Monday, April 1, 2013
Like many people, Poppets, I have a love-hate relationship with labels. On the one hand, life is a lot easier when we can use a word or two and be on the same page. On the other hand, too often labels are used to pigeonhole us, to confine us. To label us. Yes, I am a rubenesque, Pagan, cis-sexual, non-gender binary conforming, liberal-leaning, Southern, married, Bostonian brunette who dyes her hair red. But I’m also just…me. See the issue? That first paragraph tells you far more about me than the second one, but the second one is far more complete.
Which brings us to the issue I have with talking about “the LGBTQ community.” What exactly do we mean when we talk about that? Sure, we mean lesbians, gays, bi-sexuals, transgendered people, and queers. However, anyone who knows much about sociological spectrums knows that there are far more than five points on any scale. Thus, I have come to appreciate the word “queer.”
Now, I know for many people, queer is an insult. This is not to invalidate or negate that. It was for me for a long time as well. I considered it a word we could not reclaim, regardless of our best intentions, akin to the n-word for black people or “girl” for women. A word that was too derogatory for too long – still currently, even – for us to ever be able to adopt it without the stigma hanging over it. If you still feel that way, I get it and you have my respect around it. However, my feelings on this have changed.
For me, the word queer has come to include every point on the spectrum, not just the four LGBT points. You can be a gay man, or a non-transitioning, lesbian, transgendered woman and both be “queer.” I have written here before about the prejudices bisexuals often face, and the biases against bi-gendered people. Non-transitioning transgendered people struggle for acceptance and validation. I have friends who, while they are indeed gay men, reject the implications of the word gay. I have lesbian friends who have been called out for identifying themselves as gay when they “are really lesbians.” The label we adopted in order to include us all has become something we use to exclude each other instead. If we don’t fit neatly into our label, our specific alphabet soup, we can be more easily outcast. More easily judged. And really, isn’t that what we were trying to end in the first place?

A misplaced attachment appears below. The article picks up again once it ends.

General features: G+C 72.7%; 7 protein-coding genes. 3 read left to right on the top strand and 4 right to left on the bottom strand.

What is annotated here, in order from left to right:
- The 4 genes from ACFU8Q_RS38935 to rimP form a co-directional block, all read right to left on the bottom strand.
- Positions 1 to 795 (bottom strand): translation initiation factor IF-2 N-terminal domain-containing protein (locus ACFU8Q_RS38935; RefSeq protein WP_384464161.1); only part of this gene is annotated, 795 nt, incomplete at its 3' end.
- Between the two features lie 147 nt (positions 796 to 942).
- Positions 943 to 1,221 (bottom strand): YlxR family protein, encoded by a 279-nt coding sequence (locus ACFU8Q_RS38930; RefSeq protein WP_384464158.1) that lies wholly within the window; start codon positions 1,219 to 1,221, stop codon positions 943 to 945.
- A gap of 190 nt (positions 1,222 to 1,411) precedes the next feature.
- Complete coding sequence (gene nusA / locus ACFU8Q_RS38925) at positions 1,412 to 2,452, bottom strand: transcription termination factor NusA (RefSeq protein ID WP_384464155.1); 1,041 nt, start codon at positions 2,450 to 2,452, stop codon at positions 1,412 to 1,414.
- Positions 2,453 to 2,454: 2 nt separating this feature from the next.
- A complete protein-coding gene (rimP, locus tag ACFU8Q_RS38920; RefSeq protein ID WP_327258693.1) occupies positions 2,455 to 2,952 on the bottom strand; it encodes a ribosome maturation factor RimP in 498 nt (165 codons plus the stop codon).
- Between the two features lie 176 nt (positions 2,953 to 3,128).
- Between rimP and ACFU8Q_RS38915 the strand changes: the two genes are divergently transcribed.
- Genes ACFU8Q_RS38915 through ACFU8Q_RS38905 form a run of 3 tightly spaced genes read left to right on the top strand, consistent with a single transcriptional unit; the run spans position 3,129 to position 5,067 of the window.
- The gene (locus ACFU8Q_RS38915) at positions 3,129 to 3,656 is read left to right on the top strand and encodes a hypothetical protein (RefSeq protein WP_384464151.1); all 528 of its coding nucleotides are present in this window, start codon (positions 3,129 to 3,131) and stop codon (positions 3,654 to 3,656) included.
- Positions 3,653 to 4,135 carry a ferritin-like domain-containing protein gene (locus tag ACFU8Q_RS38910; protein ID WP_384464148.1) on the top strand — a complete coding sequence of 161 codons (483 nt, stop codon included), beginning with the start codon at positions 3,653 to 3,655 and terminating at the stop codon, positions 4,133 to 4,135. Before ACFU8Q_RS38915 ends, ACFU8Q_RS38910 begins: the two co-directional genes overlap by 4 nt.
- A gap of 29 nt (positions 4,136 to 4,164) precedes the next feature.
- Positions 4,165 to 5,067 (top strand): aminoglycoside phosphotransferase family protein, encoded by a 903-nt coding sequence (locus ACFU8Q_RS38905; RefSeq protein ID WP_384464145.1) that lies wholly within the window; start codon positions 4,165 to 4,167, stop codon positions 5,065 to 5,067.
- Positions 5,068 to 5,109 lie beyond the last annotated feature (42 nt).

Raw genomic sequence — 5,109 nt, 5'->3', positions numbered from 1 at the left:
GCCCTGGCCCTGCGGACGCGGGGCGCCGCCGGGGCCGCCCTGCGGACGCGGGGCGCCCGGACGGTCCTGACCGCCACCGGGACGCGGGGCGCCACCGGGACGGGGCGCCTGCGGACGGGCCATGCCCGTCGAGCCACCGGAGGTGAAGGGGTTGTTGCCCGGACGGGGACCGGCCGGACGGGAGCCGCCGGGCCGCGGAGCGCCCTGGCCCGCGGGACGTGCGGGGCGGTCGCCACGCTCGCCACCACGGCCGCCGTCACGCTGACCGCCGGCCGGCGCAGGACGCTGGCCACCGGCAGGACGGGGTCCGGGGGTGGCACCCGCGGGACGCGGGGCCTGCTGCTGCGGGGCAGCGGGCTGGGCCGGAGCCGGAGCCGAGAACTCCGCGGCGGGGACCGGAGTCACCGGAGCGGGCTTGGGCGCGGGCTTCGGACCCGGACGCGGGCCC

So I have come to embrace “queer.” Queer includes the whole non-heterostandard spectrum, regardless of sexual identity, regardless of gender identity, regardless of comfy settling into accepted alphabet soup. Queer says enough. It labels enough. We can be on the same page, without pigeonholing ourselves or each other. It works the way labels are supposed to work, by making us freer instead of holding us back. And that’s a label I can live with.
Until next month, Poppets, take care of you.